11 Pearls Of Wisdom From Dads To New Fathers

Father and baby boy communicate with each other, close up
Father and baby boy communicate with each other, close up

There has never been a better time to be a dad.

Whilst in the past our role was regarded as little more than to Do The Deed then buy the cigars before spending a lifetime toiling at the coal face to pay for the product of our Deed, we're now hands-on, involved and immersed in our children's lives.

Heck, our role has become so heroic that being a dad isn't just a natural function of procreating the species – we're positively COOL!

The latest initiative to facilitate our bonds with our kids comes from the Labour party which, as the General Election approaches on May 7, recently announced that if it gets into power all new dads will be given four weeks paternity leave from their jobs and a nice cash reward of £260 – that's double the time and double the money of what's currently on offer. And the Lib-Dems have gone a fortnight better by offering new dads SIX weeks off work.

It's almost worth sowing one's seeds just for the holiday!

Except, as we experienced fathers know only too well, becoming a new dad is an entire universe away from putting your feet up and watching the telly for a few weeks.

Nope. It's exhausting! The shouting, the screaming, the crying, the constant feeds, the relentless demands for attention – and that's just the mother of your child!

Which begs the question: why on earth would anyone want a week off work in the first month of your child's life? It's waaay more relaxing to stay at work, updating your Facebook wall with photos of newborn while you're pretending to prepare a spreadsheet.

That was pretty much what I did when my first child was born – but I regretted it, massively. I missed the sound of him, the smell of him, the staring at him until my eyes filled with tears. Work seemed like just a means to an end: to put food on the table to his mum and him strong and healthy.

After Labour's announcement, there was much talk on radio phone-ins about the initiative threatening small businesses (although, given the amount of notice they'd get, I'd have thought contingency planning would get around that) and £260 not being enough to compensate dads for the money they'd lose by missing work (£260 matches the minimum wage and is what a huge number of people get by on week-in, week-out).

But neither of these would be my beef: I think the four weeks would be wonderful – but taken at a time when is best for the family, even if that means spread it out: a week in the first seven days of your newborn's life; a week when all the visits from friends and relatives have ebbed away; a week when your partner has reached her absolute rock bottom limit with sleepless nights; and then a week to simply bond with and enjoy your child (say when they're old enough to buy their first round in the pub).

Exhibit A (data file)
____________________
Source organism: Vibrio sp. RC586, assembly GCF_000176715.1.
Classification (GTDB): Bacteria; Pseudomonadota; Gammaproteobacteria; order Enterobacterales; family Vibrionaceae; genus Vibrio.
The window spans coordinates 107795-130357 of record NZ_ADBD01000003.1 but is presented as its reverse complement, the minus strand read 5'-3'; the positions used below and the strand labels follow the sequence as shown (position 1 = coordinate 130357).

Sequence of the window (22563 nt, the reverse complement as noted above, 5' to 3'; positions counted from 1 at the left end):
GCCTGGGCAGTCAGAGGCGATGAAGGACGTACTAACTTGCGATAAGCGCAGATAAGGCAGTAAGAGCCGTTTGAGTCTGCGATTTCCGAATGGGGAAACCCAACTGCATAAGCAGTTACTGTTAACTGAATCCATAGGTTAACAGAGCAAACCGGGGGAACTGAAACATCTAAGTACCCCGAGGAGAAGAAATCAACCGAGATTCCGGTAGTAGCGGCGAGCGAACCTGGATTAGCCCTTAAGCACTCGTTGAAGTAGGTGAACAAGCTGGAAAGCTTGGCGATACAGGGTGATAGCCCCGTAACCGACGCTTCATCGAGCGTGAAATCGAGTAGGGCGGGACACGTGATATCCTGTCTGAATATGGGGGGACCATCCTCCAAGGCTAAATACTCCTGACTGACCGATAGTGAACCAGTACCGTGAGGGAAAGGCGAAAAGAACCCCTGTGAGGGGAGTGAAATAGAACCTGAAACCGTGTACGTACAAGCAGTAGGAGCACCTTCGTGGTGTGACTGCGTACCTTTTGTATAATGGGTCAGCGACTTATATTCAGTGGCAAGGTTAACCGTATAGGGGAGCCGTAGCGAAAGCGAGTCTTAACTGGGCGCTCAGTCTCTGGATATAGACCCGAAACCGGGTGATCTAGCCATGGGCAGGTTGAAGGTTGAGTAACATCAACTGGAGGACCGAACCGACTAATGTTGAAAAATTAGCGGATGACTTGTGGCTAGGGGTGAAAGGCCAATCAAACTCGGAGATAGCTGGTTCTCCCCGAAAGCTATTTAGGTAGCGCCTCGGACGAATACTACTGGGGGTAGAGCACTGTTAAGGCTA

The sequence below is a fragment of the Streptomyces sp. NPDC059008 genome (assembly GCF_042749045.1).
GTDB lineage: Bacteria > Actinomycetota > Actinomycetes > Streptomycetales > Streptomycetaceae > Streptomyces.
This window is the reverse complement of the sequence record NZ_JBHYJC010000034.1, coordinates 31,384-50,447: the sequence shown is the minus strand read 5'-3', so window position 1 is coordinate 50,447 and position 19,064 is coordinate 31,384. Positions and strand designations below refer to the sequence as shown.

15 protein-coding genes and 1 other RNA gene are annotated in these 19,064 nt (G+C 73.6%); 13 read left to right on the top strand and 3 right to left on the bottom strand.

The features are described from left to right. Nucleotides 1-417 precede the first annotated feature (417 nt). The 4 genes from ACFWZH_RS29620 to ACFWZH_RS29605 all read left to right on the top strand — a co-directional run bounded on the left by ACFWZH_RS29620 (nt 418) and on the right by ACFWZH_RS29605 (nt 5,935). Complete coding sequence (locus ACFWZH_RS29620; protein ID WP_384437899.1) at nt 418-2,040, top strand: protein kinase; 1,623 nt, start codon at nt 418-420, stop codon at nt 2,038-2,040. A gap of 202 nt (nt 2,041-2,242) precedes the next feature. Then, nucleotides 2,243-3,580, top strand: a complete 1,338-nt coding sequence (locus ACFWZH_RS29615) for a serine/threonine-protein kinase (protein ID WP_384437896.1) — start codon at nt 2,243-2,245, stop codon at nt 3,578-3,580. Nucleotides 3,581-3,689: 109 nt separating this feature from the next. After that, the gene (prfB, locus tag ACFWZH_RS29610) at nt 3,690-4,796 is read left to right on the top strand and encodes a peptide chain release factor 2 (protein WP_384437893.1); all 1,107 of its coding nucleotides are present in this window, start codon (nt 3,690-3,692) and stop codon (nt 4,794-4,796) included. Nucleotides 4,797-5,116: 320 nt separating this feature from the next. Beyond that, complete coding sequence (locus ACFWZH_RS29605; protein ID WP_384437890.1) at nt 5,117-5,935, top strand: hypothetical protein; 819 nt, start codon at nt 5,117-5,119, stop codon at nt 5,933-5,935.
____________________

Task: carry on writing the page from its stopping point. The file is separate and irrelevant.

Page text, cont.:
In the past four years, since I was made redundant and became a Reluctant Housedad, I've had more than enough (too much!) time to bond with my children, witness their development stages and nag them about eating their greens and doing their homework.

But I miss being a first-time dad and all the wonder and awe that comes with that monumental stage in a man's life.

So if you do get the chance to take four, or even six, weeks' paternity leave if and when you become a dad for the first time, my advice is: take it.

Those weeks are what memories are made of.

But don't take my word for it. These dads were interviewed for The Baby Show about advice they would give to soon-to-be fathers. Here's a selection of their views...


1. Amit Kumar Mehta: "Prepare yourself. In today's technological era, everything you need to know is available on the internet. I still use it now."

2. Tama Kingston: "Get all the DIY done BEFORE the baby comes."

3. Tama Kingston: "Book a surprise dinner date for you and your partner just before the big day, including a movie night (if she can stay awake)."

4. James Robinson: "Make sure you've got a packed lunch for when you go to the hospital in labour (they don't cater for the dads)."

5. Ben Kirkham: "Make every moment count and keep the mummy happy; remember that all children need is love and attention."

6. Ranjiv Sadarangani: "Don't listen to advice, just go with the flow. Nothing is right or wrong. Just remember to always be there for the mother as she probably needs you the most."

7. Robert McLaughlin: "Look at your life and prioritise everything towards your family. But leave some space for yourself – I took up golf after the birth of my daughter which seems odd but it gave me some time to think about how my life is changing day-to-day."

8. Christopher Winton: "Enjoy every single second and listen to everyone's advice, you never know when you might hear a little gem."

9. David Kalandad: "Don't be scared and keep yourself as involved as possible."

10. Faiyaz Bobat: "Get your sleep while you can!"

11. James Robinson: "Don't panic; whether it is worrying about not being ready for a baby or financially stable enough, you will make it work, you just need to adjust."

What would you add?